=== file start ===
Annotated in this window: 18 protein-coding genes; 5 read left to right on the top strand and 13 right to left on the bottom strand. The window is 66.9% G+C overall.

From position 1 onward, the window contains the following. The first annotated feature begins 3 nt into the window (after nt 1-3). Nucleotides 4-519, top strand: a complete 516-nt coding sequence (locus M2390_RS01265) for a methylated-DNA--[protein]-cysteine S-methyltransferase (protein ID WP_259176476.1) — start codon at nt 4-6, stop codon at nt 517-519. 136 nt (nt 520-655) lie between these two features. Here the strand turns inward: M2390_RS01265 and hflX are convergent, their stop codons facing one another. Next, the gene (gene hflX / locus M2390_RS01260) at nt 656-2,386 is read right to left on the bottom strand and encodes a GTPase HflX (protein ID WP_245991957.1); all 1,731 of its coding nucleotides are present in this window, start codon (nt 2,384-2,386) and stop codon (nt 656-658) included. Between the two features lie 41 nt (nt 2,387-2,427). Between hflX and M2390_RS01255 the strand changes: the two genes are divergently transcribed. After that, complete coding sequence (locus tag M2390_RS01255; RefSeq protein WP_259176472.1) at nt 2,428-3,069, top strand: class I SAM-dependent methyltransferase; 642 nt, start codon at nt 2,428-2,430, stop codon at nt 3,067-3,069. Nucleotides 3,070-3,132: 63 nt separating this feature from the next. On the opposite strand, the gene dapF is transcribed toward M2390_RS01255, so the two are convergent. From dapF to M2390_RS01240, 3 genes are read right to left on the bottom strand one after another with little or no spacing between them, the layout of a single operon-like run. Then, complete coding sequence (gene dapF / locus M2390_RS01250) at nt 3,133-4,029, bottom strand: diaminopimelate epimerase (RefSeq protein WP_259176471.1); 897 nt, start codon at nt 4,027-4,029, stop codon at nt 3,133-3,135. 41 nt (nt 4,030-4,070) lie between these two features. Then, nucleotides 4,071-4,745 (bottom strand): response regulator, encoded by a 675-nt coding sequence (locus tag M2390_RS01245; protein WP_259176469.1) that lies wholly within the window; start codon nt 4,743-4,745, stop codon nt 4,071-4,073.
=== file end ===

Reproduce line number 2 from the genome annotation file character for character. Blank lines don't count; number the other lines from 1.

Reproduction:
From position 1 onward, the window contains the following. The first annotated feature begins 3 nt into the window (after nt 1-3). Nucleotides 4-519, top strand: a complete 516-nt coding sequence (locus M2390_RS01265) for a methylated-DNA--[protein]-cysteine S-methyltransferase (protein ID WP_259176476.1) — start codon at nt 4-6, stop codon at nt 517-519. 136 nt (nt 520-655) lie between these two features. Here the strand turns inward: M2390_RS01265 and hflX are convergent, their stop codons facing one another. Next, the gene (gene hflX / locus M2390_RS01260) at nt 656-2,386 is read right to left on the bottom strand and encodes a GTPase HflX (protein ID WP_245991957.1); all 1,731 of its coding nucleotides are present in this window, start codon (nt 2,384-2,386) and stop codon (nt 656-658) included. Between the two features lie 41 nt (nt 2,387-2,427). Between hflX and M2390_RS01255 the strand changes: the two genes are divergently transcribed. After that, complete coding sequence (locus tag M2390_RS01255; RefSeq protein WP_259176472.1) at nt 2,428-3,069, top strand: class I SAM-dependent methyltransferase; 642 nt, start codon at nt 2,428-2,430, stop codon at nt 3,067-3,069. Nucleotides 3,070-3,132: 63 nt separating this feature from the next. On the opposite strand, the gene dapF is transcribed toward M2390_RS01255, so the two are convergent. From dapF to M2390_RS01240, 3 genes are read right to left on the bottom strand one after another with little or no spacing between them, the layout of a single operon-like run. Then, complete coding sequence (gene dapF / locus M2390_RS01250) at nt 3,133-4,029, bottom strand: diaminopimelate epimerase (RefSeq protein WP_259176471.1); 897 nt, start codon at nt 4,027-4,029, stop codon at nt 3,133-3,135. 41 nt (nt 4,030-4,070) lie between these two features. Then, nucleotides 4,071-4,745 (bottom strand): response regulator, encoded by a 675-nt coding sequence (locus tag M2390_RS01245; protein WP_259176469.1) that lies wholly within the window; start codon nt 4,743-4,745, stop codon nt 4,071-4,073.